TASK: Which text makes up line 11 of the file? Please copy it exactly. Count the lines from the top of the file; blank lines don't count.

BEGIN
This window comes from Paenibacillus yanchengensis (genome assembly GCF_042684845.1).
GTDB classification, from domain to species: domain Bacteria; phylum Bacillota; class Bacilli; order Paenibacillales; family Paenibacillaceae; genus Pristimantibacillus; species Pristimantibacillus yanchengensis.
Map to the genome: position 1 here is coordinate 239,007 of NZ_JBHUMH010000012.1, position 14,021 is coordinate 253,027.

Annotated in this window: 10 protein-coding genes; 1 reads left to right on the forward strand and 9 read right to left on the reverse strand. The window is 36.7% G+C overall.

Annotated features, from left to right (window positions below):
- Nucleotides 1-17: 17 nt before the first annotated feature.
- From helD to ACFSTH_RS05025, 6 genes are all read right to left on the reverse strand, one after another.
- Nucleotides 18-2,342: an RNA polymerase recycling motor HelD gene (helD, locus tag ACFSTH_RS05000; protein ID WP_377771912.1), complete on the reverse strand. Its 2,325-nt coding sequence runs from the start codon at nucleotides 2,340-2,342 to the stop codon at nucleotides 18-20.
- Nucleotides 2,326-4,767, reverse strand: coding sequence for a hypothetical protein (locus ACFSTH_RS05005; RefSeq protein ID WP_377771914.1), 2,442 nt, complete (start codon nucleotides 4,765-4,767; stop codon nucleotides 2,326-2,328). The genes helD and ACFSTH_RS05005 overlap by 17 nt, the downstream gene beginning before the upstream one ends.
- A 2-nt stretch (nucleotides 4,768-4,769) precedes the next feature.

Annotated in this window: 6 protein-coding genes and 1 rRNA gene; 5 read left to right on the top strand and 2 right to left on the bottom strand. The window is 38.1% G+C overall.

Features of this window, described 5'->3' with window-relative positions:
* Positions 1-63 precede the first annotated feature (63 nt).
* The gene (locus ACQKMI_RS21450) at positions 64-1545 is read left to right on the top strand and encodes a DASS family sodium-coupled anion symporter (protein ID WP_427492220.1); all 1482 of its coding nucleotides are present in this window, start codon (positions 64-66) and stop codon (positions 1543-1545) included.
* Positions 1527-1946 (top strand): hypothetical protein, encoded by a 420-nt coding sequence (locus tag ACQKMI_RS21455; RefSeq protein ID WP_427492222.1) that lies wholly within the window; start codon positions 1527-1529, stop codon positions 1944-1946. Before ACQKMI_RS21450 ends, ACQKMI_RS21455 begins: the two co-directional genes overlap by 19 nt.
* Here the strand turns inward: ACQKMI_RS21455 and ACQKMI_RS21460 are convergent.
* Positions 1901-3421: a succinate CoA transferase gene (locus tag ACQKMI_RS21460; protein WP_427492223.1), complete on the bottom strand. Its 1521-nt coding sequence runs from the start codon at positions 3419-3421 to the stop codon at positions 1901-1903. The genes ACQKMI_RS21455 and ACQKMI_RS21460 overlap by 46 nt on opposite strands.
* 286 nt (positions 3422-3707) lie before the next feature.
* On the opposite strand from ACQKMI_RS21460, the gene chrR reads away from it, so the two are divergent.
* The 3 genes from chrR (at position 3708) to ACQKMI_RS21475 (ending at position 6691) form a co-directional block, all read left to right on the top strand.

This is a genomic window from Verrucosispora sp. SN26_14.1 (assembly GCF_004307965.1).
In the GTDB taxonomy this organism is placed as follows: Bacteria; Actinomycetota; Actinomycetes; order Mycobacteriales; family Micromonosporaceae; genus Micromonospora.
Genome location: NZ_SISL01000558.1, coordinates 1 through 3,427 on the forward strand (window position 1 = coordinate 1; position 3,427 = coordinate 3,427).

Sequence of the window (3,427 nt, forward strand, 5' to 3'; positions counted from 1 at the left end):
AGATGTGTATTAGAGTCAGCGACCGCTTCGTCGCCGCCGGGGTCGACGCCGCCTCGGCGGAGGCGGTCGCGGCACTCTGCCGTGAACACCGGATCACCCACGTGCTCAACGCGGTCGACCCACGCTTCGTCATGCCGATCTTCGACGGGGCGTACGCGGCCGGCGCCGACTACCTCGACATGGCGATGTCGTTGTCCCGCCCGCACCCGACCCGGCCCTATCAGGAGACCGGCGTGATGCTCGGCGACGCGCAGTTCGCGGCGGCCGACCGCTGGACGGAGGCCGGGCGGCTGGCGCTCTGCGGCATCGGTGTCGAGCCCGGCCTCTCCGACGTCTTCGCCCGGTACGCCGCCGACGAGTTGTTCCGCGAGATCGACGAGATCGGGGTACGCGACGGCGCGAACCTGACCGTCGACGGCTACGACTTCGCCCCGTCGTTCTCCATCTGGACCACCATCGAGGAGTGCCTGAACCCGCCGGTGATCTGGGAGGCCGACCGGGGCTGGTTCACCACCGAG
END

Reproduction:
Annotated in this window: 6 protein-coding genes and 1 rRNA gene; 5 read left to right on the top strand and 2 right to left on the bottom strand. The window is 38.1% G+C overall.